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Discussion Starter · #1 ·
Good day ladies and gents!

New to the forum and first posting.

I have a 2019 ST edition 2.0l deisel and just swapped it for the ST X PHEV which is now on long order.

I'm not really sure what charger to get and my electrics at my house need a little care to cater for the new 32amp circuit.

My friend who is sparks has agreed to sort out the electrics and I'm thinking I may as well get hime to fit the home charger so it's all done a dusted.

Not sure if this has been covered in earlier posts but is there a prefered home charger that works with the Ford app?

Thank you in advance for any advise!

Cheers
Jas
 

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2021 Kuga St Line 1st Edition PHEV in Lucid Red
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I’m sure that you will be very happy with the new car when it finally arrives.
Regarding chargers, I opted for an Ohme Charger as It was under £200 through Octopus Energy. It works seamlessly with the Octopus Agile tariff charging when electricity prices are at their lowest.
If you are thinking of changing energy suppliers - give them a go. If you use this link you can get a £50 credit to your account and I will get the same.

https:/share.octopus.energy/ready-crow-78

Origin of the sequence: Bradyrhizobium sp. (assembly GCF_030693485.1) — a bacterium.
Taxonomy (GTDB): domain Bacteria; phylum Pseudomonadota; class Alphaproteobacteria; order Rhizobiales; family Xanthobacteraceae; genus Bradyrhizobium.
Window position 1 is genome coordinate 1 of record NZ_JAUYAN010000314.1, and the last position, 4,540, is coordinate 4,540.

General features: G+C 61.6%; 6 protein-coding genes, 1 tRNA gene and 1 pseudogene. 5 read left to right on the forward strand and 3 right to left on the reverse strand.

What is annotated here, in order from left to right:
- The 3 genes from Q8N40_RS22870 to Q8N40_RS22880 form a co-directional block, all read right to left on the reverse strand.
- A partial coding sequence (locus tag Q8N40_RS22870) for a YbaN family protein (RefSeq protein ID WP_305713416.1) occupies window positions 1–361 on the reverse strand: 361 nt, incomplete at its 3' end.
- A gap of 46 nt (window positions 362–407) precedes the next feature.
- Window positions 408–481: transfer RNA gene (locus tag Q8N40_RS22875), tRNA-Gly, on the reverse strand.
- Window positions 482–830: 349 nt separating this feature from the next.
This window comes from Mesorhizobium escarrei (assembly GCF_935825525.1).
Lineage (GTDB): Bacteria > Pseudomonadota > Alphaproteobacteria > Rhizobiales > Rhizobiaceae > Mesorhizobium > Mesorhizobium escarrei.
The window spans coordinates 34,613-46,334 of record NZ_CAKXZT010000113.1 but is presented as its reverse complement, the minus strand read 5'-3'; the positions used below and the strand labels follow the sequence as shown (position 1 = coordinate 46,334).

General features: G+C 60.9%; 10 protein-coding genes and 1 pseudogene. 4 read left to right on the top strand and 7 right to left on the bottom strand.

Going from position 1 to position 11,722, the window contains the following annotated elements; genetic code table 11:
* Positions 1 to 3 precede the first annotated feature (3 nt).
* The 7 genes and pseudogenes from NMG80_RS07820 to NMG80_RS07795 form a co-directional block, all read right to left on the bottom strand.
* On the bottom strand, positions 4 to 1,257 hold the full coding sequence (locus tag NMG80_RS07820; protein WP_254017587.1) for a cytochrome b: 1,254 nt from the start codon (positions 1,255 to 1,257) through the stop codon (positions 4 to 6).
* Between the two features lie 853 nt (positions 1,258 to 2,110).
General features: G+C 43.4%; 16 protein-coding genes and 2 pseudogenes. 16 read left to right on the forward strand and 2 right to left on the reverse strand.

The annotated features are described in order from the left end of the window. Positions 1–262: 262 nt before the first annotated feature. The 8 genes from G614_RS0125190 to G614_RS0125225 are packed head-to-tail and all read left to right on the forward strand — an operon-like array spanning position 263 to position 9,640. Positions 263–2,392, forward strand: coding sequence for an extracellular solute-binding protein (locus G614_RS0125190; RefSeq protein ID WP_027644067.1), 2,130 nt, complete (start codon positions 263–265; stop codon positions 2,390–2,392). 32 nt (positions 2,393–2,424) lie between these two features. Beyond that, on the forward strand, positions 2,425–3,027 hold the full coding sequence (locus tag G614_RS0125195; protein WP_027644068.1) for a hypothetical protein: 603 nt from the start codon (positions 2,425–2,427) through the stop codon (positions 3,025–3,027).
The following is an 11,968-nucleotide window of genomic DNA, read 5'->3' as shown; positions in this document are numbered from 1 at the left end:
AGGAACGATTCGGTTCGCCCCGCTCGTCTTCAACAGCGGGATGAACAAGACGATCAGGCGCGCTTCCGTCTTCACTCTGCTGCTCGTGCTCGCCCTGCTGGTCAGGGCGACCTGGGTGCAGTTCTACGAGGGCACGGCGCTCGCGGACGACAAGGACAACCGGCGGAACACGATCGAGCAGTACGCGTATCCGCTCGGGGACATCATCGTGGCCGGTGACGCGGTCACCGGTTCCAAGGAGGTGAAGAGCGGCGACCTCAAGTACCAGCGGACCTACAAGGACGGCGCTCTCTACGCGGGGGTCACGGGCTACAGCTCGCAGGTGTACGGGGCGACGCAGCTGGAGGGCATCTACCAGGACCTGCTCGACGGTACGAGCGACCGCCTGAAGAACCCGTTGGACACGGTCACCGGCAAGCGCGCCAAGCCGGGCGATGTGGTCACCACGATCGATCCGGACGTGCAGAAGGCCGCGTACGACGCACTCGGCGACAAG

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You may want to save your money and just have a 13A outside socket fitted. The supplied 3 pin charger runs at 10A and even on a Type 2 charger it will only charge at 16A so not that much quicker.
 

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Discussion Starter · #4 ·
Thanks David,

Appreciate the advice. I'll check out Octopus Energy, I'm currently paying 15p per kWh.

Cheers
Jas
 

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Discussion Starter · #5 ·
Thanks Greg,

I was thinking about using the 13amp cord but if I get home late on a Friday for example and we don't plug the car in to charge, we sort of mess up Saturday morning perhaps or perhaps not? But with the home charger I could perhaps get up early plug the car in and catch some zzzzz! 🙃😂 gives us a bit of flexibility.

Definitely worth a thought though, and could be the way to start off.

Cheers
Jas
 

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Kuga 2021 ST-Line X PHEV Magnetic
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With Octopus GO there is a four hour window from 0030 to 0430 when you get electricity at 5p/kwh. The 13A charger isn't fast enough to fully charge the car in that time - the type 2 one is.

I went for an EO Mini 2 Pro unteathered charging point due to its small size. The app allows you to set charging times in half hour increments and also has the Octopus GO tariff already configured

It's costing me around 57p to fully charge the car from 0%.